WOODBROOK GLEN native Megan Byrne made history last month when she became the youngest-ever female athlete to win a world title in powerlifting at the age of just 15.
The transition year student came first in the T1 (14-15-year-old) category at the World Drug-Free Powerlifting Championships in Halle, Germany in late October.
The full powerlift category in which Megan competes consists of three separate disciplines: squat, benchpress and deadlift.
Byrne was part of a 17-strong Irish team that travelled to the championships and what makes her story all the more remarkable, is that she only started out weightlifting a year ago.
She took up the sport as a means of keeping feet but, under the tutelage of her father and coach Reg, has flourished in her short time competing.
She was crowned national full power champion in Belfast earlier this year, which earned her a spot on the Irish team that competed at world level.
“She came up to the gym and I was a coach, and dad, and I put her on a programme to see how she’d fare,” Reg tells Dublin Gazette.
“It was a novice enough programme. She literally flew and really, really did well. I only put her on one thing at first, a discipline called deadlift, and she excelled and ended up winning a national title.
“After that, she went to full powerlift, while is kind of unusual for a young kid because normally you’d get them doing individual disciplines and try to bring that to fruition.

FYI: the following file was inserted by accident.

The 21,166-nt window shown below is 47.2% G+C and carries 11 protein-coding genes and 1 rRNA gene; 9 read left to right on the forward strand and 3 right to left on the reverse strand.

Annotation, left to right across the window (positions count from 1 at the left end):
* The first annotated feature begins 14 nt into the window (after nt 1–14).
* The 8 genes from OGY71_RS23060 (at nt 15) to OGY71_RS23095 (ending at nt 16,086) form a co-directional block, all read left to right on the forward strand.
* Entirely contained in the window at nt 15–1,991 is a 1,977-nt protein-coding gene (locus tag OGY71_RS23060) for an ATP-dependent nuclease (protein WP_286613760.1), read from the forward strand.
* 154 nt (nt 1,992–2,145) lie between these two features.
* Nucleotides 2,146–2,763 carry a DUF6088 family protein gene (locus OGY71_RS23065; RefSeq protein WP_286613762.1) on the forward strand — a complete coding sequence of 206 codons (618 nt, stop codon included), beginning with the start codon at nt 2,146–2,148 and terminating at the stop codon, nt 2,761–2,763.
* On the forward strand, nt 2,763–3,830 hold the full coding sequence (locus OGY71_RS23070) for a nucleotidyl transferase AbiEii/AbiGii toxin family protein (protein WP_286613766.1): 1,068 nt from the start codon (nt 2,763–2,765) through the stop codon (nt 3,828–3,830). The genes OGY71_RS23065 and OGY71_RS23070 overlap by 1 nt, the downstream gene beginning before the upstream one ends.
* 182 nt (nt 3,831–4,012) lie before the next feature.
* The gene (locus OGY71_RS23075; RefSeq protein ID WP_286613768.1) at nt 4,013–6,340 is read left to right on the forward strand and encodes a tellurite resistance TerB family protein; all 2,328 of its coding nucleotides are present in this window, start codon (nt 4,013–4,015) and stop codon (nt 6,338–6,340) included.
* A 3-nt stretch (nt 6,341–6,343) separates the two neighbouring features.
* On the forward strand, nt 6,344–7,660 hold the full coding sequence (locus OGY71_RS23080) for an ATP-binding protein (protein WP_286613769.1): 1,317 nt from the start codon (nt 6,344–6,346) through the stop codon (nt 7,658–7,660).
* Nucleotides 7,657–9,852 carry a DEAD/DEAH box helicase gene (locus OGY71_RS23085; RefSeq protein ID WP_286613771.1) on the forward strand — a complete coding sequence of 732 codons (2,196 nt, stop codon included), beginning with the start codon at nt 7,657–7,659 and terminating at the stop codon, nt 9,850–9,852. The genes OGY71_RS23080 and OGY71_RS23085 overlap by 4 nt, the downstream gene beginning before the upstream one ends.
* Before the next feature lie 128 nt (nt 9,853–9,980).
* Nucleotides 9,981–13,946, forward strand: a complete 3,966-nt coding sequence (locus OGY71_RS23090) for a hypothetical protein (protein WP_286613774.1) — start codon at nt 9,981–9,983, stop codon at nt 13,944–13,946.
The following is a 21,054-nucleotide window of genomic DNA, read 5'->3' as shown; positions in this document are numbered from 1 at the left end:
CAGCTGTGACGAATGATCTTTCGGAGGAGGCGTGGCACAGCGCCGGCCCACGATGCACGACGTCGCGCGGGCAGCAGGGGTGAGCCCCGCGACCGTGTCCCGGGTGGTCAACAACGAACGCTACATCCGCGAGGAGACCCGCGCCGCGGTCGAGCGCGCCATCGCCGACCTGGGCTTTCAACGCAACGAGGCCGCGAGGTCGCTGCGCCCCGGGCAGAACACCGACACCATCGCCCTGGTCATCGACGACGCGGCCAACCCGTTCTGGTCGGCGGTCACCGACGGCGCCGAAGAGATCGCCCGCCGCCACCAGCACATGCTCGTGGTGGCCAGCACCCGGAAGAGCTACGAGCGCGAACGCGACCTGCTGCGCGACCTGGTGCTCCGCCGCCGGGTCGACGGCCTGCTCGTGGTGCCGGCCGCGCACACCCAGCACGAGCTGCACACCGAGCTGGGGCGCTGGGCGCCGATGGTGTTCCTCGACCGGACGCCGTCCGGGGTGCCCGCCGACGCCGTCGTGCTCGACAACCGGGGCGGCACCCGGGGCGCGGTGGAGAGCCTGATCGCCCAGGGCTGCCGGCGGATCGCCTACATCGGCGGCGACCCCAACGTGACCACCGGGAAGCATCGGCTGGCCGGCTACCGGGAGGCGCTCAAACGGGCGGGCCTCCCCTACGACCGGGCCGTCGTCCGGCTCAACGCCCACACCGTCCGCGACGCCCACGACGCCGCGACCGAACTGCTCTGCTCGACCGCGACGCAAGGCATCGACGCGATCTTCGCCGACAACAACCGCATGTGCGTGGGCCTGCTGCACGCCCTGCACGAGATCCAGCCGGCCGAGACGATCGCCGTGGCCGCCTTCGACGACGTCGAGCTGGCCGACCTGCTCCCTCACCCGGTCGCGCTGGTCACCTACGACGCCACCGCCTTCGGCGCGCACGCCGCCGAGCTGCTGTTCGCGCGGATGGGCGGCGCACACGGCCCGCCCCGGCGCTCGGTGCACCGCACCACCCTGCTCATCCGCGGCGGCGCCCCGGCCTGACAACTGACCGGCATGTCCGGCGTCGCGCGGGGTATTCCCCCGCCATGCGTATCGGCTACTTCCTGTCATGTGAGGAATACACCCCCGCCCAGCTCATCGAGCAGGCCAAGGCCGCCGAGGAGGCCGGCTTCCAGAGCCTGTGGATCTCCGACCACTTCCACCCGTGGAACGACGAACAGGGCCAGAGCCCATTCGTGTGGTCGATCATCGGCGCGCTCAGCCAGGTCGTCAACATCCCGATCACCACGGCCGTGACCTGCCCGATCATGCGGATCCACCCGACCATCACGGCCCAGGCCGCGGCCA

“She went onto full power and I put her on a novice programme, then an intermediate one and then a high-end programme. Throughout the year, she excelled at every single one of them.
“She then became the national weightlifting champion at full power. She would have been one of the youngest female athletes ever on an Irish weightlifting team.”
Megan recently released a book entitled Healthy Eating Without Training, and she’s also a talented singer with a number of performances available online.
Reg runs the Angels Boxing Club at St Benildus College in Stillorgan, where the European Drug Free Championships will take place next April.
He’s also the vice-president of the Irish Drug-Free Powerlifting Association, which is affiliated with the World Anti-Doping Association, WADA.
Megan has already qualified for the European Championships, and the next worlds, by virtue of her performance in Germany, and will continue to defend her national title in 2020.
The hope is that drug-free powerlifting will become an Olympic event in the not-too-distant future, however at the moment there exists no kind of funding to help athletes compete.
“It is definitely in contention to be an Olympic sport. In three or four years time, if it becomes an Olympic sport, hell yeah she’ll be in contention to represent her country.
“She eats, sleeps and drinks her powerlifting and her singing. Any young kid starting out in sport, whether it be football or rugby, they always strive to be at the top.”